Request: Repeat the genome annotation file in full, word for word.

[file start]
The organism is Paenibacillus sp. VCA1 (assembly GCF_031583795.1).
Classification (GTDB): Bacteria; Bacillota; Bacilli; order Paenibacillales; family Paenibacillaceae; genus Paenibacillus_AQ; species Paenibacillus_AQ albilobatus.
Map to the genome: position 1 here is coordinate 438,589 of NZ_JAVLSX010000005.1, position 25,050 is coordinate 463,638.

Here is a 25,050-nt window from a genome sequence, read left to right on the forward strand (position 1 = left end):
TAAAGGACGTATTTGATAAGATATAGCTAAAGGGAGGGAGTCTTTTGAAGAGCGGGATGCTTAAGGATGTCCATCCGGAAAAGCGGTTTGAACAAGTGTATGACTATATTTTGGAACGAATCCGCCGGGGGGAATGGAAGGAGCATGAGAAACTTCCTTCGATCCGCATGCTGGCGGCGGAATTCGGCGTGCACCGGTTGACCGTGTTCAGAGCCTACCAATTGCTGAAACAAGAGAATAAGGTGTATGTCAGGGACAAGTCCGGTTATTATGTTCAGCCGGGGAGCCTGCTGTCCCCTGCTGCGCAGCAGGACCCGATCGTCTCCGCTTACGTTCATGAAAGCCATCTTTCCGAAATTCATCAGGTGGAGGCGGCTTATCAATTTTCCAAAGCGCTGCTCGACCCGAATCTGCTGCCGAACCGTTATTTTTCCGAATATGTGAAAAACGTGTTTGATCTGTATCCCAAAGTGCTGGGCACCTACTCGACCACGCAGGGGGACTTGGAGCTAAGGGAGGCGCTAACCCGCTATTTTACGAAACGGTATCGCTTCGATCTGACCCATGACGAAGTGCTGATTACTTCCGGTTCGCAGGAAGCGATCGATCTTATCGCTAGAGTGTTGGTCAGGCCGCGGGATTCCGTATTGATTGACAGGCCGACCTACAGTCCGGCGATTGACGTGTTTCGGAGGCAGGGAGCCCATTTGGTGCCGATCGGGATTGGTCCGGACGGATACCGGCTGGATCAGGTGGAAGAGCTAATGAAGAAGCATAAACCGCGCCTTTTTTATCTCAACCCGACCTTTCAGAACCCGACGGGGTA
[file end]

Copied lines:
The organism is Paenibacillus sp. VCA1 (assembly GCF_031583795.1).
Classification (GTDB): Bacteria; Bacillota; Bacilli; order Paenibacillales; family Paenibacillaceae; genus Paenibacillus_AQ; species Paenibacillus_AQ albilobatus.
Map to the genome: position 1 here is coordinate 438,589 of NZ_JAVLSX010000005.1, position 25,050 is coordinate 463,638.

Here is a 25,050-nt window from a genome sequence, read left to right on the forward strand (position 1 = left end):
TAAAGGACGTATTTGATAAGATATAGCTAAAGGGAGGGAGTCTTTTGAAGAGCGGGATGCTTAAGGATGTCCATCCGGAAAAGCGGTTTGAACAAGTGTATGACTATATTTTGGAACGAATCCGCCGGGGGGAATGGAAGGAGCATGAGAAACTTCCTTCGATCCGCATGCTGGCGGCGGAATTCGGCGTGCACCGGTTGACCGTGTTCAGAGCCTACCAATTGCTGAAACAAGAGAATAAGGTGTATGTCAGGGACAAGTCCGGTTATTATGTTCAGCCGGGGAGCCTGCTGTCCCCTGCTGCGCAGCAGGACCCGATCGTCTCCGCTTACGTTCATGAAAGCCATCTTTCCGAAATTCATCAGGTGGAGGCGGCTTATCAATTTTCCAAAGCGCTGCTCGACCCGAATCTGCTGCCGAACCGTTATTTTTCCGAATATGTGAAAAACGTGTTTGATCTGTATCCCAAAGTGCTGGGCACCTACTCGACCACGCAGGGGGACTTGGAGCTAAGGGAGGCGCTAACCCGCTATTTTACGAAACGGTATCGCTTCGATCTGACCCATGACGAAGTGCTGATTACTTCCGGTTCGCAGGAAGCGATCGATCTTATCGCTAGAGTGTTGGTCAGGCCGCGGGATTCCGTATTGATTGACAGGCCGACCTACAGTCCGGCGATTGACGTGTTTCGGAGGCAGGGAGCCCATTTGGTGCCGATCGGGATTGGTCCGGACGGATACCGGCTGGATCAGGTGGAAGAGCTAATGAAGAAGCATAAACCGCGCCTTTTTTATCTCAACCCGACCTTTCAGAACCCGACGGGGTA